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A photo of a Oriental Pied Hornbill (Anthracoceros albirostris), male
Oriental Pied Hornbill, Male

Oriental Pied Hornbill

Anthracoceros albirostris

The Oriental Pied Hornbill, Anthracoceros albirostris, is a striking bird, one of the smaller and more commonly encountered hornbills in Asia. It is distinguished by its black and white plumage and the remarkable casque atop its bill—a feature shared by other hornbills. Males are slightly larger than females and possess a predominantly yellow bill with a black base and vivid red eyes, while females have a yellow bill with a black and brown patch on the mandible and more subdued grayish-brown eyes.

Identification Tips

Adult Oriental Pied Hornbills measure between 55 to 60 cm from head to tail, with a wingspan ranging from 23 to 36 cm. The male's bill is around 19 cm, while the female's is slightly shorter at 16 cm. They weigh between 600 g and 1,050 g. The plumage is primarily black with a green sheen, except for the white on the lower breast, abdomen, and tips of the wings. The tail is black with white tips, except for the central feathers. Juveniles resemble adults but have an undeveloped casque and less glossy plumage.

Habitat

These birds are found in subtropical or tropical moist lowland forests, including dry and semi-evergreen forests, deciduous forests, broadleaf forests, secondary forests, plantations, and woodlands.

Distribution

The Oriental Pied Hornbill has an extensive range across the Indian Subcontinent and Southeast Asia, including Bangladesh, Bhutan, Brunei, Cambodia, India, Indonesia, Laos, Malaysia, Myanmar, Nepal, Singapore, Thailand, Tibet, Vietnam, and the Sunda shelf islands.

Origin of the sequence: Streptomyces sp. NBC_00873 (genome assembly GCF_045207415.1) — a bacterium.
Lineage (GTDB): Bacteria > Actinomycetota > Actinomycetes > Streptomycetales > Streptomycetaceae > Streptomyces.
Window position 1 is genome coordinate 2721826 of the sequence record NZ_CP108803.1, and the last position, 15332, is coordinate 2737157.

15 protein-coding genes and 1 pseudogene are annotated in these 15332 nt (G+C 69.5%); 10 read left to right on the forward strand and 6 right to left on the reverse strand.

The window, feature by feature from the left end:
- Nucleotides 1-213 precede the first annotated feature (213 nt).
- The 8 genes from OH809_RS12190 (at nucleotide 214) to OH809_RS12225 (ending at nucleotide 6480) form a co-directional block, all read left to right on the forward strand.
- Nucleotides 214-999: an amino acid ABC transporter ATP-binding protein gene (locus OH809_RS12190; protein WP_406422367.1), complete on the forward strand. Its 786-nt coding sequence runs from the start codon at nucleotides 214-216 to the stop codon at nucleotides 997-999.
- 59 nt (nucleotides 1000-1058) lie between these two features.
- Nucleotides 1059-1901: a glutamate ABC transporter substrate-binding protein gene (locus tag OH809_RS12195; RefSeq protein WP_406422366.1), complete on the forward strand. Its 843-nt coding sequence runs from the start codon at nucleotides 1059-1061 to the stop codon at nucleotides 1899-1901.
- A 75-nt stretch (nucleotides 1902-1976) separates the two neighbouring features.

Behaviour

These hornbills are known to feed in flocks, particularly outside the breeding season. They are also important seed dispersers, contributing to the health and diversity of their forest habitats.

Song & Calls

Their vocalizations are varied and include crow-like sounds, braying noises, and harsh crackles and screeches.

Breeding

Breeding season typically begins in February, with hornbills being monogamous and nesting in cavities. The female seals herself inside the nest with her chicks, leaving only a small opening for the male to pass food through.

Similar Species

The Oriental Pied Hornbill can be confused with other pied hornbills, but its smaller size and distinctive casque shape help differentiate it.

Diet and Feeding

Their diet is diverse, consisting of fruit, insects, shellfish, small reptiles, and occasionally small mammals and birds. They show a preference for certain fruit trees and adjust their diet seasonally to meet nutritional needs.

Conservation status

Currently listed as Least Concern, the Oriental Pied Hornbill is the most adaptable hornbill species to habitat changes. However, it faces threats from logging and hunting, which impact nesting sites and food availability. Conservation efforts include captive breeding and reintroduction programs.

In the voice of David Attenborough: "The Oriental Pied Hornbill, a master of the forest canopy, is a remarkable example of nature's grand design. With its striking black and white plumage and the casque crowning its bill, this bird is a sight to behold. As it soars through the forest, its wings create a symphony of sounds, while its role as a seed disperser makes it an integral part of the forest's complex web of life. Despite facing challenges, this resilient species continues to thrive across its vast range, reminding us of the enduring power of the natural world."

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Oriental Pied Hornbills on Birda

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